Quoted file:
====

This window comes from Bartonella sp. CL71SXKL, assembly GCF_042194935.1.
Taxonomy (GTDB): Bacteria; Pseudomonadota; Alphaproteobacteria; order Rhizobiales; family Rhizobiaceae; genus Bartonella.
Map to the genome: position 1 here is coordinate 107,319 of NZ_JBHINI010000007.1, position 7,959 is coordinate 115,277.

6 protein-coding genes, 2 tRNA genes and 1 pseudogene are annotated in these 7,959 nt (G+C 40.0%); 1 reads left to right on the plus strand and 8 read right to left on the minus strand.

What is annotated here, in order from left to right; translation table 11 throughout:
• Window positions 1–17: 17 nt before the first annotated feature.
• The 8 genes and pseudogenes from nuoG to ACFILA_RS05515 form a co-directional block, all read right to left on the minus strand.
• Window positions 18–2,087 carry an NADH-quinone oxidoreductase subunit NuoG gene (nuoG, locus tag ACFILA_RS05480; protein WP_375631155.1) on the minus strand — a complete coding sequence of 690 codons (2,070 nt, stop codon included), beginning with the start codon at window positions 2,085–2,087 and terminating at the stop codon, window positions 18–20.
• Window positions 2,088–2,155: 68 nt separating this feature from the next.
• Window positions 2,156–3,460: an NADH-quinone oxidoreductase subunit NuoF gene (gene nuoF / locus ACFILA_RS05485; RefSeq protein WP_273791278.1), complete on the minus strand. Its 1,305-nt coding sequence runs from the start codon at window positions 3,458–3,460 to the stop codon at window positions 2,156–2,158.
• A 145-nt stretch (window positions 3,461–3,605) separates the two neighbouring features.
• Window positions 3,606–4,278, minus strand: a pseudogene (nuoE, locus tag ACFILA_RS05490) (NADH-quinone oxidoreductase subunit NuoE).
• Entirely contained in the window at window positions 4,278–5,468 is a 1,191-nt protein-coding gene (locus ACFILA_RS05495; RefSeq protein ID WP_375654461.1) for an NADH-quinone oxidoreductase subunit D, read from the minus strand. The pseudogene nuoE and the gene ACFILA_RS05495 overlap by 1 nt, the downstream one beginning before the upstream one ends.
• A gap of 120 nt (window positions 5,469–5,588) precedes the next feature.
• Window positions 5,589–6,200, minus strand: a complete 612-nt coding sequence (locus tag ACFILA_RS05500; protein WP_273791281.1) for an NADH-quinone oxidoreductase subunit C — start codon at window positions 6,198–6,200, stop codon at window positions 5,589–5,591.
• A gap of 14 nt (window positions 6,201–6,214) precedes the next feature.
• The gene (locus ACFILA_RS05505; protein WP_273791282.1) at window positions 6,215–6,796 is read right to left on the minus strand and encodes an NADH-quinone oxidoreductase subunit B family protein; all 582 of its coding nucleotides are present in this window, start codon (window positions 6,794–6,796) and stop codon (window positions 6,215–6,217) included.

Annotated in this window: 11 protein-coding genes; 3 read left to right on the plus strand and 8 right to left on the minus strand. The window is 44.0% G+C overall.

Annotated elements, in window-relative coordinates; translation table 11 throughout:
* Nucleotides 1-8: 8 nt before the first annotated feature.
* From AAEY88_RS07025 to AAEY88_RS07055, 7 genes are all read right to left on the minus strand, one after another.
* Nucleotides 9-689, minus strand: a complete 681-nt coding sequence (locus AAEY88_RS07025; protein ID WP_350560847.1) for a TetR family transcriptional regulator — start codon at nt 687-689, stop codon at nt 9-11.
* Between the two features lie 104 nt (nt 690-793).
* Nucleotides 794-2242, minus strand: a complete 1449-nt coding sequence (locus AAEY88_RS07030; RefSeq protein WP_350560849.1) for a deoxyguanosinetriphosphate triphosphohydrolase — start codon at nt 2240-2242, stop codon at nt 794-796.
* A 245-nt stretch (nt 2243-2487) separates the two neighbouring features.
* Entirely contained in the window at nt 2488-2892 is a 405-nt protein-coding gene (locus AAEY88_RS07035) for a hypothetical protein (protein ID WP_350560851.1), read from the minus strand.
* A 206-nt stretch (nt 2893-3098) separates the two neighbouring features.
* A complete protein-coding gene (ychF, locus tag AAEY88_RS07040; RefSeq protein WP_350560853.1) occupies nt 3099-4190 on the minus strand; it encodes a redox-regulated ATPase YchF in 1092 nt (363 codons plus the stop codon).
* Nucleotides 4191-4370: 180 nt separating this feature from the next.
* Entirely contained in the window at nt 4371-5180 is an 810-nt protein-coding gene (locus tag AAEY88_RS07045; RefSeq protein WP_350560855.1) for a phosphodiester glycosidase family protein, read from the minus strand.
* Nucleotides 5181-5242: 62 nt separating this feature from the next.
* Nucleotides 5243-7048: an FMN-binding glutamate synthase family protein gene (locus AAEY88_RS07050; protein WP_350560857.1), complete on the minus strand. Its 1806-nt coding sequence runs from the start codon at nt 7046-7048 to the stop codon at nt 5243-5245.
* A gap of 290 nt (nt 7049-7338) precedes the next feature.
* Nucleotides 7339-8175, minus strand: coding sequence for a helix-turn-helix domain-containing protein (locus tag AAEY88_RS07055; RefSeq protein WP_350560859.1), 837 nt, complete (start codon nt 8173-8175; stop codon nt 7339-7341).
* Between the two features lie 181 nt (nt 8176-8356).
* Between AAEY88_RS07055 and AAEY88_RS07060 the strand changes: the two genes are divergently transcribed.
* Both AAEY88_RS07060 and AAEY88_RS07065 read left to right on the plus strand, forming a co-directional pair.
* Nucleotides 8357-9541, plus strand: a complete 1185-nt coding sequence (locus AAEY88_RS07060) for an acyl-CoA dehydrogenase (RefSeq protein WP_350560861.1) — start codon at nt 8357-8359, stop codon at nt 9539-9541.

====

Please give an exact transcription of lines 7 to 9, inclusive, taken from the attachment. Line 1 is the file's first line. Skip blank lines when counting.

• The 8 genes and pseudogenes from nuoG to ACFILA_RS05515 form a co-directional block, all read right to left on the minus strand.
• Window positions 18–2,087 carry an NADH-quinone oxidoreductase subunit NuoG gene (nuoG, locus tag ACFILA_RS05480; protein WP_375631155.1) on the minus strand — a complete coding sequence of 690 codons (2,070 nt, stop codon included), beginning with the start codon at window positions 2,085–2,087 and terminating at the stop codon, window positions 18–20.
• Window positions 2,088–2,155: 68 nt separating this feature from the next.